Review: Heist drama is an actors’ ‘Windfall’ for Jason Segel, Jesse Plemons and Lily Collins

Two men and a woman stand in a doorway looking outside in the movie “Windfall.”
Jason Segel, left, Lily Collins and Jesse Plemons in the movie “Windfall.”

In the opening minutes of the twisty heist drama “Windfall,” an unnamed burglar played by Jason Segel (called “Nobody” in the credits) wanders idly through an empty vacation home in a picturesque California mountain location. He’s living his dream, unbothered and unrushed, snooping through the drawers and cabinets of the fabulously wealthy and taking what he wants.

Then, unexpectedly, the property’s owners arrive. Played by Jesse Plemons and Lily Collins (cited in the credits as “CEO” and “Wife”), the couple is at first startled, and eager to shoo away the interloper, sending him off with a few thousand dollars in his pocket. But when this Nobody returns — concerned that he’s been ID-ed by their security cameras — the CEO and his wife shift to toying with him, promising him more money if he’ll stick around long enough to explain why he targeted them.

“Nobody” was directed by Charlie McDowell, who also wrote the story with Justin Lader, Andrew Kevin Walker and his three leads (all of whom are also producers on the film). Though the story takes place almost entirely in and around this one house, the cast fills the space impressively, making the film feel fuller. Also helpful in creating an unsettling tone: an alternately haunting and dissonant orchestral score by Danny Bensi and Saunder Jurriaans (best known for their work on the TV series “Ozark”).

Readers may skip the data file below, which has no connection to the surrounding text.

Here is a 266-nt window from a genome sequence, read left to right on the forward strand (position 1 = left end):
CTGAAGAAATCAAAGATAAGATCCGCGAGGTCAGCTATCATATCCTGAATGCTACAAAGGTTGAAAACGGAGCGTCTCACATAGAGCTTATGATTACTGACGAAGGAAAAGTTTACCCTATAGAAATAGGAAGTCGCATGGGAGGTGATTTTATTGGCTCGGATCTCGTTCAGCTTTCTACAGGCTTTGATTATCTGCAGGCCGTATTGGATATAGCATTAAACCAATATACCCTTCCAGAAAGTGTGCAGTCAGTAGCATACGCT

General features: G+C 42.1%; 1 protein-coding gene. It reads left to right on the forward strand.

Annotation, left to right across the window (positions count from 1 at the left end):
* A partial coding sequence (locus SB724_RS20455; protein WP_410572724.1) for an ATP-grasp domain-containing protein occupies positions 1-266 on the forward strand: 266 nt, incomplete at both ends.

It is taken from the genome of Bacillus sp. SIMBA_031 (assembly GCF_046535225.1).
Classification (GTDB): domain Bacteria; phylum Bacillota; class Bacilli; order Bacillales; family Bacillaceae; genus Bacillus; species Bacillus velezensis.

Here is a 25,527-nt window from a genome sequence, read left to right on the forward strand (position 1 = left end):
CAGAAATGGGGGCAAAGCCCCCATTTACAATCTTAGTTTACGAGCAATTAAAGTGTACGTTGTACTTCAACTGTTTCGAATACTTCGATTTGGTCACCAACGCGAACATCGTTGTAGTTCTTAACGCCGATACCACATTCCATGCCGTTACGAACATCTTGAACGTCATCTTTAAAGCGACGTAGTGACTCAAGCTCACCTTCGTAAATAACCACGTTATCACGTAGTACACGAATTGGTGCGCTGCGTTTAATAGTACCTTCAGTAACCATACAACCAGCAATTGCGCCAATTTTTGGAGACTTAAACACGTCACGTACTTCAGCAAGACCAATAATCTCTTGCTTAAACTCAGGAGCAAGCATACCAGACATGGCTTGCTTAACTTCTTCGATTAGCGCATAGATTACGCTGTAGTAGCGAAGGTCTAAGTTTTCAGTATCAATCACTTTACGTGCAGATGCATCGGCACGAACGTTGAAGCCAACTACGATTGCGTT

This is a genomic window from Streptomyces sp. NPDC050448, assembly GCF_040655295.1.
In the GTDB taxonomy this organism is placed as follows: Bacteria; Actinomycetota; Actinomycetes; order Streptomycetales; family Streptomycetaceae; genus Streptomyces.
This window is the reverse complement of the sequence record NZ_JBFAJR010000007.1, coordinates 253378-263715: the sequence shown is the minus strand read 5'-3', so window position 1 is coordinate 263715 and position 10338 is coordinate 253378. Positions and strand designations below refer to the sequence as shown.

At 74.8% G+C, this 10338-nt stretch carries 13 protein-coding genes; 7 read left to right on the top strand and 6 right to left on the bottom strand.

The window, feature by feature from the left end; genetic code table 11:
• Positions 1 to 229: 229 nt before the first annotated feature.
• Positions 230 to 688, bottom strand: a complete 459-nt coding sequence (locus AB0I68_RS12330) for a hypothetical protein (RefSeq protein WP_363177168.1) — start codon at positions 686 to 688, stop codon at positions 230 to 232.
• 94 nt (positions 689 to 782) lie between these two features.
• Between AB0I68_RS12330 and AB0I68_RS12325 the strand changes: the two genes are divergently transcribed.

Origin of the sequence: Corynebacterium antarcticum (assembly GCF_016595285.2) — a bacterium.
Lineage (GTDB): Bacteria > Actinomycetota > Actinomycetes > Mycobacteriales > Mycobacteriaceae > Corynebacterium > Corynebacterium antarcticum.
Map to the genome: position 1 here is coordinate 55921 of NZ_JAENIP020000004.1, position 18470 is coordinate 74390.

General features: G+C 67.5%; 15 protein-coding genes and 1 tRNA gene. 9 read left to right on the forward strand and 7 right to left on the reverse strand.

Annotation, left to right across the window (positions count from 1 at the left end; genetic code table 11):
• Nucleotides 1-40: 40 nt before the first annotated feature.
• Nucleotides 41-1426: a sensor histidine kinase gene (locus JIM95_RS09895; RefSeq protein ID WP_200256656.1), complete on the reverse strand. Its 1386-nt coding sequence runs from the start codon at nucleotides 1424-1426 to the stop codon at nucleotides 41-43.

McDowell and company fumble a bit when it comes to plotting — something that, to be frank, is pretty important when it comes to films about crimes and capers. After the grabby initial setup, there’s one major surprise remaining. Otherwise, this story is more about digging into the pasts of these characters than what they’re doing in the present. There’s a lot of chit-chat and not a lot of action.

But “Windfall” is, throughout, a top-notch actors’ showcase. Segel delivers another of his compellingly muted takes on a wary mope, constantly on the lookout for what will go wrong next. Plemons explores the darker dimensions of a cunning plutocrat, unwilling to give anybody anything he thinks they don’t deserve. And Collins delivers one of her best performances, as a woman gradually coming to realize she might be able to turn this intense standoff to her advantage.

Even when the narrative stalls, McDowell and cinematographer Isiah Donté Lee can always drop in more shots of the amazing estate, which looks like luxury incarnate, sitting just beyond the reach of ordinary folks. At its heart, “Windfall” is about the increasingly widening line between the haves and the have-nots, and how hard it is even for a determined Nobody to cross it.


Rated: R, for language throughout and some violence

Running time: 1 hour, 32 minutes

Playing: Available March 18 on Netflix